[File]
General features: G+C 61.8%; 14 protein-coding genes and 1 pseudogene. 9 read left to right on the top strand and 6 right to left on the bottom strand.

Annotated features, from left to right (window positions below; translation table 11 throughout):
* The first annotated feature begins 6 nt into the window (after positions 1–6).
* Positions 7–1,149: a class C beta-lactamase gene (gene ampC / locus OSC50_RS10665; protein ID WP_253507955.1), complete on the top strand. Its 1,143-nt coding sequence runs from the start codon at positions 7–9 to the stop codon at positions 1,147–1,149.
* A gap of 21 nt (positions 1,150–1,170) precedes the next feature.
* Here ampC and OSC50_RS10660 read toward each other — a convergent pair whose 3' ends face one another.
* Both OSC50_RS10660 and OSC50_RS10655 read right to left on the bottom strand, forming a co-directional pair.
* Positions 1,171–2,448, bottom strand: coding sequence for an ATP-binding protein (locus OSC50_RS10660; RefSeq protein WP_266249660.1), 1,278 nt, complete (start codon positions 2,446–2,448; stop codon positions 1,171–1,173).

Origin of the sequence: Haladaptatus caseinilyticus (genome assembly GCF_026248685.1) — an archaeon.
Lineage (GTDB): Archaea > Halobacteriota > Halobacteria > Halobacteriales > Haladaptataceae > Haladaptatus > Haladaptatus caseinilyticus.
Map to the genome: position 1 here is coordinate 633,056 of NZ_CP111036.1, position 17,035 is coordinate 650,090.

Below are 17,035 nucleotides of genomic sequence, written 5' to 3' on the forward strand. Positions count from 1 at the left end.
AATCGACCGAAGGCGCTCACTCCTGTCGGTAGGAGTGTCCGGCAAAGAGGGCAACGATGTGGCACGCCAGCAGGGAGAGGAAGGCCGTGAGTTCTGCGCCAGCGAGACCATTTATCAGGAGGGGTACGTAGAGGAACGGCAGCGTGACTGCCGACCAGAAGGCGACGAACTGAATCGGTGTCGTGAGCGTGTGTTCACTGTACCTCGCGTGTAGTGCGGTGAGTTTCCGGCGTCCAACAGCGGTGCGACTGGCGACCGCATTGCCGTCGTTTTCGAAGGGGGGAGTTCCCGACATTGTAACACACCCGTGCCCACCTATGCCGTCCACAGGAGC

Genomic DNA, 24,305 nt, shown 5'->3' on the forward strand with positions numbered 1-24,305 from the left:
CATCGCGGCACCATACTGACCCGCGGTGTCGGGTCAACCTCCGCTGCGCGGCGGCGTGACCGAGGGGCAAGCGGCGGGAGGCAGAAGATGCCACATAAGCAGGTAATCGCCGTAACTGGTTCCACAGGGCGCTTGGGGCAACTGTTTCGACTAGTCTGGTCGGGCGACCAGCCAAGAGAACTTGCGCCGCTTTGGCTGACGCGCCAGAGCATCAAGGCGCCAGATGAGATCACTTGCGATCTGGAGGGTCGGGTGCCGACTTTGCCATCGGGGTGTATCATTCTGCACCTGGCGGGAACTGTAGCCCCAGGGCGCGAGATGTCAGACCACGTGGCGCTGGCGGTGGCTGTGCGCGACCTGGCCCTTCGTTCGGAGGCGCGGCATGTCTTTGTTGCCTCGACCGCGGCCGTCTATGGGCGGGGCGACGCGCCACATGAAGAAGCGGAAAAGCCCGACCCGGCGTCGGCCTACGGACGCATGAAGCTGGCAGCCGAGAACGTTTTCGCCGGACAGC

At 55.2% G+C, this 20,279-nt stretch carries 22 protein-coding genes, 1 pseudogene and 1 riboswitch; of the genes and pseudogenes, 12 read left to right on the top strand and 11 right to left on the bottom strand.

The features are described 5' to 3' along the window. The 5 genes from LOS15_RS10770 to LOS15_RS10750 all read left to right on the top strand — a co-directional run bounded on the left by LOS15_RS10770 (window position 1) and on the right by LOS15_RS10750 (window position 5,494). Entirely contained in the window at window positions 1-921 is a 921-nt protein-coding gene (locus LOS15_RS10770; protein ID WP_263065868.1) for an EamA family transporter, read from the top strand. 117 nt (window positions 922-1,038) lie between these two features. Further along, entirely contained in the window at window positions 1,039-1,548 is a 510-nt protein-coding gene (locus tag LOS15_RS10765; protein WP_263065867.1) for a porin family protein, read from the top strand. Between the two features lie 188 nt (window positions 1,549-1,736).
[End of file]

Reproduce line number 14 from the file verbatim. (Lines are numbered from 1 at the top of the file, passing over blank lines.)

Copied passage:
Genomic DNA, 24,305 nt, shown 5'->3' on the forward strand with positions numbered 1-24,305 from the left: